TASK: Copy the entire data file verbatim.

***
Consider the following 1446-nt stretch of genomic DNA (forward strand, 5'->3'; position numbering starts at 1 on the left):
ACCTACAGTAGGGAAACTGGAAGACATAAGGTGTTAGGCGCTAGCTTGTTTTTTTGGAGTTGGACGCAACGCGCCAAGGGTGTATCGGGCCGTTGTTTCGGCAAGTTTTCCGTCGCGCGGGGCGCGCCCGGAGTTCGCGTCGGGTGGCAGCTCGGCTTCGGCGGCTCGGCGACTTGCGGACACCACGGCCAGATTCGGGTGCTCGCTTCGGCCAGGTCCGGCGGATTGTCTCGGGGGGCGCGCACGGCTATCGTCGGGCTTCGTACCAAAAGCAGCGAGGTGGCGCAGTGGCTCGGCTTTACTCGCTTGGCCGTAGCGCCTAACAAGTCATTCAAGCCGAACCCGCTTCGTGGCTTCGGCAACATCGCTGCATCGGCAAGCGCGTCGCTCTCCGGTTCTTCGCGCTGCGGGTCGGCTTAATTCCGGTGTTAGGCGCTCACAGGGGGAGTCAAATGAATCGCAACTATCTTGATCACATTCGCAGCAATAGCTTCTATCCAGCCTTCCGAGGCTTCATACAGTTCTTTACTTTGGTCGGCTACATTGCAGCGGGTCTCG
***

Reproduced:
Consider the following 1446-nt stretch of genomic DNA (forward strand, 5'->3'; position numbering starts at 1 on the left):
ACCTACAGTAGGGAAACTGGAAGACATAAGGTGTTAGGCGCTAGCTTGTTTTTTTGGAGTTGGACGCAACGCGCCAAGGGTGTATCGGGCCGTTGTTTCGGCAAGTTTTCCGTCGCGCGGGGCGCGCCCGGAGTTCGCGTCGGGTGGCAGCTCGGCTTCGGCGGCTCGGCGACTTGCGGACACCACGGCCAGATTCGGGTGCTCGCTTCGGCCAGGTCCGGCGGATTGTCTCGGGGGGCGCGCACGGCTATCGTCGGGCTTCGTACCAAAAGCAGCGAGGTGGCGCAGTGGCTCGGCTTTACTCGCTTGGCCGTAGCGCCTAACAAGTCATTCAAGCCGAACCCGCTTCGTGGCTTCGGCAACATCGCTGCATCGGCAAGCGCGTCGCTCTCCGGTTCTTCGCGCTGCGGGTCGGCTTAATTCCGGTGTTAGGCGCTCACAGGGGGAGTCAAATGAATCGCAACTATCTTGATCACATTCGCAGCAATAGCTTCTATCCAGCCTTCCGAGGCTTCATACAGTTCTTTACTTTGGTCGGCTACATTGCAGCGGGTCTCG